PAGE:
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Queen Rearing Calendar

Like most aspects of beekeeping, methods for queen rearing can vary greatly among individual beekeepers. Raising your own queens is a fun and rewarding endeavor. However, the best way to increase your chances of success is to do your homework before beginning.

Consulting with experienced, local beekeepers is a good way to get answers to specific questions and regional advice on queen rearing. Members of local beekeeping clubs and associations are often willing to share their experiences and lessons learned in raising queens.

This is a detailed calendar of events for rearing queen bees. The dates are calculated based on the day the queen laid eggs or grafting day. If you're planning to raise your own queens, this is a very useful calendar to keep track of important steps.

Queen Rearing Calendar
Start date:

Start day:

Day 01
Eggs laid
Queen mother has laid eggs
Day 04
Grafting day
Graft one day larvae into cell cups
Day 06
Inspect grafts
Confirm the viability of your grafts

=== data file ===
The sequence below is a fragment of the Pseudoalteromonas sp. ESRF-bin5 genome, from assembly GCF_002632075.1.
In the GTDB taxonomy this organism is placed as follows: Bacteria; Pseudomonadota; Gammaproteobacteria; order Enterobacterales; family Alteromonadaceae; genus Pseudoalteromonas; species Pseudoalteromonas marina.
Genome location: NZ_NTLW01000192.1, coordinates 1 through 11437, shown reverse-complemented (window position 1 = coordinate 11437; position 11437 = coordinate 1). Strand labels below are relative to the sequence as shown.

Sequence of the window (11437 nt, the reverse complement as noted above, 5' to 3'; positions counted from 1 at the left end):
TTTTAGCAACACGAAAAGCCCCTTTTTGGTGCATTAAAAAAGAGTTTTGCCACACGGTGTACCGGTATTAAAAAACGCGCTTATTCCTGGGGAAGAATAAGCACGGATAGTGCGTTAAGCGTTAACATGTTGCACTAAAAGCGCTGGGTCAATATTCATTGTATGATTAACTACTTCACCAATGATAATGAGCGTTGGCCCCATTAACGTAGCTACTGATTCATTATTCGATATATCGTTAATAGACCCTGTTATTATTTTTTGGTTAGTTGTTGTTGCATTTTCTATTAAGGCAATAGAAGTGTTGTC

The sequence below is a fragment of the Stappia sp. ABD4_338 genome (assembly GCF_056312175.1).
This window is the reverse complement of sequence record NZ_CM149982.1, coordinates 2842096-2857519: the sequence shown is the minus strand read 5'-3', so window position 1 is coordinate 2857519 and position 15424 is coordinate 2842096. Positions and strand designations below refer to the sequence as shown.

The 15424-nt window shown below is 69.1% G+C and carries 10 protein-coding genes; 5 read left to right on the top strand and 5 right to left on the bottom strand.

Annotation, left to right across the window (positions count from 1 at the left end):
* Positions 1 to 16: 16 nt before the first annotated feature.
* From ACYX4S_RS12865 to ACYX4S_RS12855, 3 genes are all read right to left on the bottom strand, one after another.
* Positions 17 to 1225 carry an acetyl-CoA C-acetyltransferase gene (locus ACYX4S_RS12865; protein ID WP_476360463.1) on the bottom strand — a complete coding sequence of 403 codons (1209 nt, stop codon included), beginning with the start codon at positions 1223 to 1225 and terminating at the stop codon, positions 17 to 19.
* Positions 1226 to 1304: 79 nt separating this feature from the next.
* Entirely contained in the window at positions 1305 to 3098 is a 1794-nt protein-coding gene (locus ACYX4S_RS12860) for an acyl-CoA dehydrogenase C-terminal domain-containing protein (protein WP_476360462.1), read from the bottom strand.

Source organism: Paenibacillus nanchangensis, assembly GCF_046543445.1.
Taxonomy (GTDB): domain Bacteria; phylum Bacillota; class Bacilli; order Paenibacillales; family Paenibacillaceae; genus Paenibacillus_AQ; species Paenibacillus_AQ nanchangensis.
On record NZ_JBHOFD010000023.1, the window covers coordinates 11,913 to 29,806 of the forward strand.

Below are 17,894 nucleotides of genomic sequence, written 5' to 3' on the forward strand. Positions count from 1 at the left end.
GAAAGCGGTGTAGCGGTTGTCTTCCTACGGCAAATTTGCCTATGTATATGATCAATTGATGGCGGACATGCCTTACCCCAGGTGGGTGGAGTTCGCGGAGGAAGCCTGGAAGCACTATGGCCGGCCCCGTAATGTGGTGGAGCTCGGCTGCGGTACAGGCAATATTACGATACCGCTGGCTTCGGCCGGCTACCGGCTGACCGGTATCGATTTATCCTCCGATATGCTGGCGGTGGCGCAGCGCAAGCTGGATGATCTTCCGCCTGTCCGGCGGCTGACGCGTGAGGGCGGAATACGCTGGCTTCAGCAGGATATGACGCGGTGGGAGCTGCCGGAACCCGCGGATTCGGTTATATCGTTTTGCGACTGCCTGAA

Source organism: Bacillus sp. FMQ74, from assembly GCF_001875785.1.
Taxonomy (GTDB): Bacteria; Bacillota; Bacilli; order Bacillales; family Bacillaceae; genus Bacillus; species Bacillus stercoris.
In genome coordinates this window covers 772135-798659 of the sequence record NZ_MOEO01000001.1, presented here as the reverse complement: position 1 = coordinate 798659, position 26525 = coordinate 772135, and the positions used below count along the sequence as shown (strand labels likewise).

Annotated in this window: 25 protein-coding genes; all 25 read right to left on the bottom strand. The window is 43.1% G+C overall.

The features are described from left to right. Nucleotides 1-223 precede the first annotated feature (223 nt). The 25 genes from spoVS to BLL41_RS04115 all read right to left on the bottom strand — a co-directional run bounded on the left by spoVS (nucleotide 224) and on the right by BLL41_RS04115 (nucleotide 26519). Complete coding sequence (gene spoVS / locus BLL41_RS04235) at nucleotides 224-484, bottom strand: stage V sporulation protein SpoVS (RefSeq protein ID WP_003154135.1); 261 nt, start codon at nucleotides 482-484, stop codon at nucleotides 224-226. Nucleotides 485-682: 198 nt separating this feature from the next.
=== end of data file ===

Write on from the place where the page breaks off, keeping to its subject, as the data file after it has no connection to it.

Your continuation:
Day 09
Capped cells
Confirm queen cells have been capped
Day 13
Move cells
Move capped queen cells into mating nucs
Day 16
Confirm the emergence of the queens
Day 18
Remove failed cells
Remove cells that failed to produce queens
Day 22
Mating flights
Mating flights commence
Day 34
Check eggs
Check nucs for eggs
Day 37
Check larvae
Check nucs for larvae
Day 40
Re-queen if not eggs/larvae are present

More on Queen Rearing

Queen rearing is the process by which beekeepers raise queen bees from young fertilized worker bee larvae.

The beekeeper grafts eggs, which are 3 days of age, into a bar of queen cell cups. The queen cell cups are placed inside of a cell-building colony. This colony must be strong, well-fed and queenless. The colony will feed the larva with royal jelly and develops the larvae into queen bees.

After approximately 10 days, the queen capped cells are transferred from the cell building colony to small mating nuclei colonies.

The queen cells hatch inside of the mating nuclei. After approximately 7–10 days, the virgin queens take their mating flights, mate with 10–20 drone bees, and return to their mating nuclei as mated queen bees.

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